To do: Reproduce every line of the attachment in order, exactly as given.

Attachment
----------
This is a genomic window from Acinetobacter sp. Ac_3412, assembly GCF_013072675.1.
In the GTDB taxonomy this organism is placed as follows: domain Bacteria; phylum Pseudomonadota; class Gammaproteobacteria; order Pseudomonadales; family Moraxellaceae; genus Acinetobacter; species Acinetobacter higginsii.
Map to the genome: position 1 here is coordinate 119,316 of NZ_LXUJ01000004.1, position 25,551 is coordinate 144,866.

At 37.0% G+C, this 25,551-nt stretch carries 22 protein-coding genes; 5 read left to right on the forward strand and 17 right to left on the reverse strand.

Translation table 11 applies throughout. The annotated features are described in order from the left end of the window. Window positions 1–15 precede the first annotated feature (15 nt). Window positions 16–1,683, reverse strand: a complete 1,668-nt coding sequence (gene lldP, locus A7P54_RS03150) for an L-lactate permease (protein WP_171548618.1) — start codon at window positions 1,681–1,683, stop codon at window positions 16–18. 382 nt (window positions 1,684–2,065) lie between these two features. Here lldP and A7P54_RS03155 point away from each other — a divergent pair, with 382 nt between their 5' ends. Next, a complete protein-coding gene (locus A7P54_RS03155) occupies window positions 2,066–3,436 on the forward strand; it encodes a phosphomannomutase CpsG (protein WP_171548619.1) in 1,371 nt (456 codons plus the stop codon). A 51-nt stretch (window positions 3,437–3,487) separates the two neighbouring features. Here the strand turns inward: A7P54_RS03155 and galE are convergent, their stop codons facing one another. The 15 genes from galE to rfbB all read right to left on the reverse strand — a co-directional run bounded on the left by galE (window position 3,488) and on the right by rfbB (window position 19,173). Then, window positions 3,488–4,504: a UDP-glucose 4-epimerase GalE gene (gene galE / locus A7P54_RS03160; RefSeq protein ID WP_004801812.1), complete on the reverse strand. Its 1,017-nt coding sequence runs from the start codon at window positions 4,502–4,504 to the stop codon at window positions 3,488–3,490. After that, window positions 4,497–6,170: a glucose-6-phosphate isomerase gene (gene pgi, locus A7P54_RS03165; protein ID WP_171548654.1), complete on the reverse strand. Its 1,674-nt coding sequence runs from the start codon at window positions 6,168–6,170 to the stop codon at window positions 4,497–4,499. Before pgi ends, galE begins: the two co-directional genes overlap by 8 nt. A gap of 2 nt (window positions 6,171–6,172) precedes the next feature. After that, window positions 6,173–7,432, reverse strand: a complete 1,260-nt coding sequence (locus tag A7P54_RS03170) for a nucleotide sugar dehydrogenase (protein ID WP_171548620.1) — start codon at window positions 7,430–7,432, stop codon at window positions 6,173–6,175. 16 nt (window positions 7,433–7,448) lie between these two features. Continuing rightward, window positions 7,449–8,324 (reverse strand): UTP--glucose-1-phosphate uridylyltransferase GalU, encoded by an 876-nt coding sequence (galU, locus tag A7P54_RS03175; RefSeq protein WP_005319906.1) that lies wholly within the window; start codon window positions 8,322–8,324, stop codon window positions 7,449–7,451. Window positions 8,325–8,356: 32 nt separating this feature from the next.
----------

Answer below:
This is a genomic window from Acinetobacter sp. Ac_3412, assembly GCF_013072675.1.
In the GTDB taxonomy this organism is placed as follows: domain Bacteria; phylum Pseudomonadota; class Gammaproteobacteria; order Pseudomonadales; family Moraxellaceae; genus Acinetobacter; species Acinetobacter higginsii.
Map to the genome: position 1 here is coordinate 119,316 of NZ_LXUJ01000004.1, position 25,551 is coordinate 144,866.

At 37.0% G+C, this 25,551-nt stretch carries 22 protein-coding genes; 5 read left to right on the forward strand and 17 right to left on the reverse strand.

Translation table 11 applies throughout. The annotated features are described in order from the left end of the window. Window positions 1–15 precede the first annotated feature (15 nt). Window positions 16–1,683, reverse strand: a complete 1,668-nt coding sequence (gene lldP, locus A7P54_RS03150) for an L-lactate permease (protein WP_171548618.1) — start codon at window positions 1,681–1,683, stop codon at window positions 16–18. 382 nt (window positions 1,684–2,065) lie between these two features. Here lldP and A7P54_RS03155 point away from each other — a divergent pair, with 382 nt between their 5' ends. Next, a complete protein-coding gene (locus A7P54_RS03155) occupies window positions 2,066–3,436 on the forward strand; it encodes a phosphomannomutase CpsG (protein WP_171548619.1) in 1,371 nt (456 codons plus the stop codon). A 51-nt stretch (window positions 3,437–3,487) separates the two neighbouring features. Here the strand turns inward: A7P54_RS03155 and galE are convergent, their stop codons facing one another. The 15 genes from galE to rfbB all read right to left on the reverse strand — a co-directional run bounded on the left by galE (window position 3,488) and on the right by rfbB (window position 19,173). Then, window positions 3,488–4,504: a UDP-glucose 4-epimerase GalE gene (gene galE / locus A7P54_RS03160; RefSeq protein ID WP_004801812.1), complete on the reverse strand. Its 1,017-nt coding sequence runs from the start codon at window positions 4,502–4,504 to the stop codon at window positions 3,488–3,490. After that, window positions 4,497–6,170: a glucose-6-phosphate isomerase gene (gene pgi, locus A7P54_RS03165; protein ID WP_171548654.1), complete on the reverse strand. Its 1,674-nt coding sequence runs from the start codon at window positions 6,168–6,170 to the stop codon at window positions 4,497–4,499. Before pgi ends, galE begins: the two co-directional genes overlap by 8 nt. A gap of 2 nt (window positions 6,171–6,172) precedes the next feature. After that, window positions 6,173–7,432, reverse strand: a complete 1,260-nt coding sequence (locus tag A7P54_RS03170) for a nucleotide sugar dehydrogenase (protein ID WP_171548620.1) — start codon at window positions 7,430–7,432, stop codon at window positions 6,173–6,175. 16 nt (window positions 7,433–7,448) lie between these two features. Continuing rightward, window positions 7,449–8,324 (reverse strand): UTP--glucose-1-phosphate uridylyltransferase GalU, encoded by an 876-nt coding sequence (galU, locus tag A7P54_RS03175; RefSeq protein WP_005319906.1) that lies wholly within the window; start codon window positions 8,322–8,324, stop codon window positions 7,449–7,451. Window positions 8,325–8,356: 32 nt separating this feature from the next.